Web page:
This story was begun as a fiction exploration to try and get behind the mind of a terrorist, while avoiding all the cliches of religious fundamentalism that are typically associated with it. After the first few paragraphs, the character took over and the story wrote itself. The portrait that emerges more resembles a reflection of Hannah Arendt’s “banality of evil;” a person almost complacently setting out to perform deeds with deadly consequences for others, a complacence compounded by the blessings of dubious spiritual leaders.
The man walked slowly, limping a little. “Walk in beauty among the flowers of His garden. The garden that you hold in trust for Him. And as you are faithful to your trust, so may you enjoy the flowers and the fruit of your labour.” He was neither religious nor contemplative, considering himself a doer rather than a thinker. But now the sun was hot and the lines came to his mind unbidden. They could have been from the great poet Rumi, a few of whose verses he had once read in a book years ago, but his friend and teacher the theologian had brushed them aside impatiently as irreligious and therefore irrelevant.
He had not been born with this defect, this impediment in his stride. In fact, he had acquired this disability only a short while ago. The sun was hot, the air still and he moved towards the glass doors set seamlessly in the concrete face of the building, knowing well the layout of its air-conditioned interior, knowing the cool darkness within.
He felt nothing as he was suddenly torn apart, his image split down the middle in two equal parts as the sliding doors opened automatically to admit him. The sweat on his face and beneath his shirt seemed to freeze the instant he stepped into the room. It was so cold inside he shivered. A nail in the leather sole of one shoe clicked softly like a record stuck in a groove as he walked across the polished marble floor towards the reception desk. Reaching into the depths of his loose and voluminous robe and the pretty girl behind the counter flinched as though she expected to see a pistol emerge from it. One could see she was an urban product, with little experience of peasants, disdainful.
She curled her lip at the wrinkled, soiled ticket he laid on the counter. She examined the ticket and seemed resentful that it was in order.
‘Have you any luggage?’ He did not answer the question, but slowly shook his head, eyes never leaving her face, drinking in every well-groomed feature, the carefully plucked eyebrows, the artfully shadowed eyes with mascaraed lids, the teasing touch of pink around her mouth, the provocatively painted slashes of her fingernails, the unfastened top button of her blue and red uniform revealing the beginning swell of her breasts. He read faint contempt in the curl of the lips and knew it was because of his clothes and their smell of sweat. Fundamental in faith, close to the earth, he was a gardener, unashamed of his dress, proud of sacred trust, determined to take the fruit of the garden that the holy book assured. The stains and the smell were of the earth, things to be proud of, proof of having done one’s duty.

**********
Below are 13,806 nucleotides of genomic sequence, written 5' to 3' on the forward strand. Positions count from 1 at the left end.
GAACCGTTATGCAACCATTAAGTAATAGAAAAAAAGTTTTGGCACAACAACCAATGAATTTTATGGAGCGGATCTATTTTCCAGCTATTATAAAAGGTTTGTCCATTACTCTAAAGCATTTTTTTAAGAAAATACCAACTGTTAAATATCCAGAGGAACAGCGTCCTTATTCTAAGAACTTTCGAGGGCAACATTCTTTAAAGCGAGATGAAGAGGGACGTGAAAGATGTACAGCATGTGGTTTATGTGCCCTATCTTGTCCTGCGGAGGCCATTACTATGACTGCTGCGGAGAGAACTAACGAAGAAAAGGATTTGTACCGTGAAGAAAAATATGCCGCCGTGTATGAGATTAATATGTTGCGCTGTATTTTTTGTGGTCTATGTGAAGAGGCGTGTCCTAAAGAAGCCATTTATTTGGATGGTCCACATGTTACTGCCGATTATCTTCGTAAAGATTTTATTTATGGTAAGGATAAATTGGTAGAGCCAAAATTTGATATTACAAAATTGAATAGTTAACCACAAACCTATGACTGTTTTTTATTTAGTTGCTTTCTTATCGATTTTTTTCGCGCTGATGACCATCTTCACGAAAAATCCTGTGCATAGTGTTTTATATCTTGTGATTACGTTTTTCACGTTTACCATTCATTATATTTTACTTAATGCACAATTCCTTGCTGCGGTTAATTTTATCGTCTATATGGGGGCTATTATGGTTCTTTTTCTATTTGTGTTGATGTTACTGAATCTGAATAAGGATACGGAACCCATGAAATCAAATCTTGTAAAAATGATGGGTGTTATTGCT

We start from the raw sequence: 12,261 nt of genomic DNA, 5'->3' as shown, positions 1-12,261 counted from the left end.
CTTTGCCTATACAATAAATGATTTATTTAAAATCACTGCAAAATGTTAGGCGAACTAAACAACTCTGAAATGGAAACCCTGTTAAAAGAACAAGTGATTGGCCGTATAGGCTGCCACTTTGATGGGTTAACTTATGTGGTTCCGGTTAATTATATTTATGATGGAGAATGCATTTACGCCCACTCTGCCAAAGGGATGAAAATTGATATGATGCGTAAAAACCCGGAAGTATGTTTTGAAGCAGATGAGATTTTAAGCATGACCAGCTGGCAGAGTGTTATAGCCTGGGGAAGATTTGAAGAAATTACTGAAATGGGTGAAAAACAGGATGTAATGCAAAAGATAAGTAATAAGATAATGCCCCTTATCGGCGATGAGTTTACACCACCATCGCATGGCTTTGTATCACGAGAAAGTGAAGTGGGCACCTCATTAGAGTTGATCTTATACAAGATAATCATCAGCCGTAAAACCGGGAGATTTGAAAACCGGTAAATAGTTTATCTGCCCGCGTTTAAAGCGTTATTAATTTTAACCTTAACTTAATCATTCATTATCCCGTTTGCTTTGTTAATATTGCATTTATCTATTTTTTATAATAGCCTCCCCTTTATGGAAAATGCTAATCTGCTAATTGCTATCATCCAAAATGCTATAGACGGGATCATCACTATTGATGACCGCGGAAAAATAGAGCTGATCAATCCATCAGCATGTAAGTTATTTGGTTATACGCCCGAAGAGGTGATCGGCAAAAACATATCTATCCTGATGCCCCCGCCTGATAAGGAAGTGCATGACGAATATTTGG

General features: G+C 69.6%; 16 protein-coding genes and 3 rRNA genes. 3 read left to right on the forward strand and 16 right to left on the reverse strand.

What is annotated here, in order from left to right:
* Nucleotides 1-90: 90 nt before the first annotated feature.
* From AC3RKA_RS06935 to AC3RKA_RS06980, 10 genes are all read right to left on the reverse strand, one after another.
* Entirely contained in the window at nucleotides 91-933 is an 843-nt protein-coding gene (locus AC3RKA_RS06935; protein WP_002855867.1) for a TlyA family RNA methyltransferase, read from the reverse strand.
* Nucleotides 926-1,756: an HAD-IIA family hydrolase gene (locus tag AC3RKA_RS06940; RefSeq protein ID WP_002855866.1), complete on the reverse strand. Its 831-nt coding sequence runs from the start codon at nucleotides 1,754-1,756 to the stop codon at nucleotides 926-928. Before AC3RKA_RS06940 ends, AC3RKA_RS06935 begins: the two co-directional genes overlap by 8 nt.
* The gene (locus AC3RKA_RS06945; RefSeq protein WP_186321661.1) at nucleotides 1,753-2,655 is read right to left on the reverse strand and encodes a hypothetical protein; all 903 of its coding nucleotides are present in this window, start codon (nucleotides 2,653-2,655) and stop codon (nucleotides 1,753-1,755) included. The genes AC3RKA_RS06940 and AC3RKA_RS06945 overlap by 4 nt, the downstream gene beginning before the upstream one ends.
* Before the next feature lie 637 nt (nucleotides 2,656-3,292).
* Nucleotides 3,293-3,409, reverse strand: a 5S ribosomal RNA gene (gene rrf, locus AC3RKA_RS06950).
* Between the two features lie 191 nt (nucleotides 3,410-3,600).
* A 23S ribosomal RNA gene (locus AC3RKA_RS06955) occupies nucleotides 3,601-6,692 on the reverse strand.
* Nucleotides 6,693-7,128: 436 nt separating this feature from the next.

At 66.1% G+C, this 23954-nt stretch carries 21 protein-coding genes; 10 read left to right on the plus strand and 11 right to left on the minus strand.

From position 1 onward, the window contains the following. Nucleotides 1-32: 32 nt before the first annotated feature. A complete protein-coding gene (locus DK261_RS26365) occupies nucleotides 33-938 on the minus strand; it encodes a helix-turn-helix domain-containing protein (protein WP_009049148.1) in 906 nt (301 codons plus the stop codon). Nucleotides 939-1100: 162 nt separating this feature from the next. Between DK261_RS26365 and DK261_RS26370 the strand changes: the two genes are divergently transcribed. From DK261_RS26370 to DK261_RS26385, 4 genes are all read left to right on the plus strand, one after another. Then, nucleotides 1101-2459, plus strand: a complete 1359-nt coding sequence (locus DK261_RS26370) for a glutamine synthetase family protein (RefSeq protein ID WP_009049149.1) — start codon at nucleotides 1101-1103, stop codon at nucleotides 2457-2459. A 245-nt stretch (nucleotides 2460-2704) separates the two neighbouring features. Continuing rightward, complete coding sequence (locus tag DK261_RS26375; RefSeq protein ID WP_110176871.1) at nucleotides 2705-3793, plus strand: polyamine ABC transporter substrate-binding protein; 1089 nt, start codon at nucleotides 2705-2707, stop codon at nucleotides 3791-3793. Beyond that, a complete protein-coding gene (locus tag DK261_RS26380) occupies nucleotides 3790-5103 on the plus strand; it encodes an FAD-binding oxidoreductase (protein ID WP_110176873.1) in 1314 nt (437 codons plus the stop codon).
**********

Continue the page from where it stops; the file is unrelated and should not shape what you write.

He had seen this kind of reaction before, and thought he was indifferent to downcurled lips and veiled contempt. But it still got to him occasionally, as it did now. The girl sensed something dangerous and her insolent eyes, narrowed in disgust, widened momentarily in a flicker of fear. They quickly resumed their expression of boredom, but inwardly he exulted at the reaction he had produced in her. For one small second he had unleashed his carefully hidden resentment and she had flickered. She had caught a glimpse of the pride beneath the peasant exterior, seeing for an instant the real man and not a dust-covered clod.
He looked away, no longer needing eye contact, having proved a point to himself. Exaggerating his limp, drawing attention, certain that she was looking at his retreating figure now, he could feel her gaze in the small of his back. That in itself was quite a victory, but it was only the beginning. One had to take drastic action to attract the attention of jaded sophisticates, shake them out of their self-satisfied lethargy.